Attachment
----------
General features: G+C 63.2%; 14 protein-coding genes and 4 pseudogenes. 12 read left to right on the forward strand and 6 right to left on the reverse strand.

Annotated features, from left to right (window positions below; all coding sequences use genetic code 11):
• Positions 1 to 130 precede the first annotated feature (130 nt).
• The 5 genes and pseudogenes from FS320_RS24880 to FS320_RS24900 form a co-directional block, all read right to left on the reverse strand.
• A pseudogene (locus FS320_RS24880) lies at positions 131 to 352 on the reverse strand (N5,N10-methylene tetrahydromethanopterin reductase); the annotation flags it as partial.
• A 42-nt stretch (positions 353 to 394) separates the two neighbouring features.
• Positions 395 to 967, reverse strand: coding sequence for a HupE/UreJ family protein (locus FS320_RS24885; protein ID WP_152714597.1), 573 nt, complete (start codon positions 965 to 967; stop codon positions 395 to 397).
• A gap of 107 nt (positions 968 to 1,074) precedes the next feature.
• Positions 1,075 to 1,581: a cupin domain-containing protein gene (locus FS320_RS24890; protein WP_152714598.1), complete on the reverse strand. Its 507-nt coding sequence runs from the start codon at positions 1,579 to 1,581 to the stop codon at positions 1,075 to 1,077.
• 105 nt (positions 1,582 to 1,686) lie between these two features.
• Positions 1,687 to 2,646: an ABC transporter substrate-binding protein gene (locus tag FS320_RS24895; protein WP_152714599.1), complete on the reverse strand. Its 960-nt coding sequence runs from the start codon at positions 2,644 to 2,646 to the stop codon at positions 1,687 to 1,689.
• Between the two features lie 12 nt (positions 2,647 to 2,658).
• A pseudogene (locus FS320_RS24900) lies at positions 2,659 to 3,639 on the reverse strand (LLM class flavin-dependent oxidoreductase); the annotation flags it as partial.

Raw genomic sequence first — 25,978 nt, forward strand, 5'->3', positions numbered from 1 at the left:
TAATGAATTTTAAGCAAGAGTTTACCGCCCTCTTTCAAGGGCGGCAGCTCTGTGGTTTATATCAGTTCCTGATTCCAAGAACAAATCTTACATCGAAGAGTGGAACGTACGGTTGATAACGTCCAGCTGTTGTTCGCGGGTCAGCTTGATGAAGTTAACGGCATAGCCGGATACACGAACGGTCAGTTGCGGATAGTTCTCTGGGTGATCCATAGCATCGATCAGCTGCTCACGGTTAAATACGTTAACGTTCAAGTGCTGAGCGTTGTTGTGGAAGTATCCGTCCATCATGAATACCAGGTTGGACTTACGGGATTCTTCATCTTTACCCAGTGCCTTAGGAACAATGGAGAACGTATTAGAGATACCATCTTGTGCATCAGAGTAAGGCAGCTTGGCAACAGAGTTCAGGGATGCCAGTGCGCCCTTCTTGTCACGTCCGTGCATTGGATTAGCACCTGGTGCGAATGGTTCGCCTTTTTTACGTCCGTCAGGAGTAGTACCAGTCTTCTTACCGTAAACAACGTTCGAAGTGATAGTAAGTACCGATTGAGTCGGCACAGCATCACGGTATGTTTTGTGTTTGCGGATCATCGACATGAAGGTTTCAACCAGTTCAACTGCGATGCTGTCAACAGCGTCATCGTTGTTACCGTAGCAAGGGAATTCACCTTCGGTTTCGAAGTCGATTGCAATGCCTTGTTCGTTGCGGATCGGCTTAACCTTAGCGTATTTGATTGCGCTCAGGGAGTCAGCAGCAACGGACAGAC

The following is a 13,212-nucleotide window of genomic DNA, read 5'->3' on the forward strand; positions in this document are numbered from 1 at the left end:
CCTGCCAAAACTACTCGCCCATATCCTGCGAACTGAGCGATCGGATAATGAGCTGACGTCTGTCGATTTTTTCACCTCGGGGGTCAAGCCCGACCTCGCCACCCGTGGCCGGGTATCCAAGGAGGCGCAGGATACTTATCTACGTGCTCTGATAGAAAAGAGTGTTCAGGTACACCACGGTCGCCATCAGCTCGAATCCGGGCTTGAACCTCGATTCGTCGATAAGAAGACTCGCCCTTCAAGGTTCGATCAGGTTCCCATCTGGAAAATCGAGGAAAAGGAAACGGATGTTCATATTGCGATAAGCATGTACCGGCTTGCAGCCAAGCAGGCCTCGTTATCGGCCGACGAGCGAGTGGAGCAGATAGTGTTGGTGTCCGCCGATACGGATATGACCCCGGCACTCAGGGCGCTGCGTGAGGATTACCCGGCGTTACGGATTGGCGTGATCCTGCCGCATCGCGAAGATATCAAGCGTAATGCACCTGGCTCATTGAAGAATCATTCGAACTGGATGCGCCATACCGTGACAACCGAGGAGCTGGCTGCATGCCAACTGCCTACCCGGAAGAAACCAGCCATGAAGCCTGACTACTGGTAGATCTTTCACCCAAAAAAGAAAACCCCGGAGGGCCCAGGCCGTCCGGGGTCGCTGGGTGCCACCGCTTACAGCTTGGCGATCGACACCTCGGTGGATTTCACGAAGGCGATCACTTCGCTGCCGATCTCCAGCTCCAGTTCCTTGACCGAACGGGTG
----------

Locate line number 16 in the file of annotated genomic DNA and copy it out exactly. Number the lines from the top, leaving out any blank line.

The following is a 13,212-nucleotide window of genomic DNA, read 5'->3' on the forward strand; positions in this document are numbered from 1 at the left end: